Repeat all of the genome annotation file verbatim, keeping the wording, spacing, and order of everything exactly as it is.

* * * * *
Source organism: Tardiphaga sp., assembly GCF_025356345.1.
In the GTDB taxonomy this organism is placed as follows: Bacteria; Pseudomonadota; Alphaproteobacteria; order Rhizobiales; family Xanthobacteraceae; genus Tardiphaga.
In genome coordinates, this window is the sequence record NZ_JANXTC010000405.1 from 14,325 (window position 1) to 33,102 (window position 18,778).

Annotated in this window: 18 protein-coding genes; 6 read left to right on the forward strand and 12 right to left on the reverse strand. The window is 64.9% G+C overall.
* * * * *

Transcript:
Source organism: Tardiphaga sp., assembly GCF_025356345.1.
In the GTDB taxonomy this organism is placed as follows: Bacteria; Pseudomonadota; Alphaproteobacteria; order Rhizobiales; family Xanthobacteraceae; genus Tardiphaga.
In genome coordinates, this window is the sequence record NZ_JANXTC010000405.1 from 14,325 (window position 1) to 33,102 (window position 18,778).

Annotated in this window: 18 protein-coding genes; 6 read left to right on the forward strand and 12 right to left on the reverse strand. The window is 64.9% G+C overall.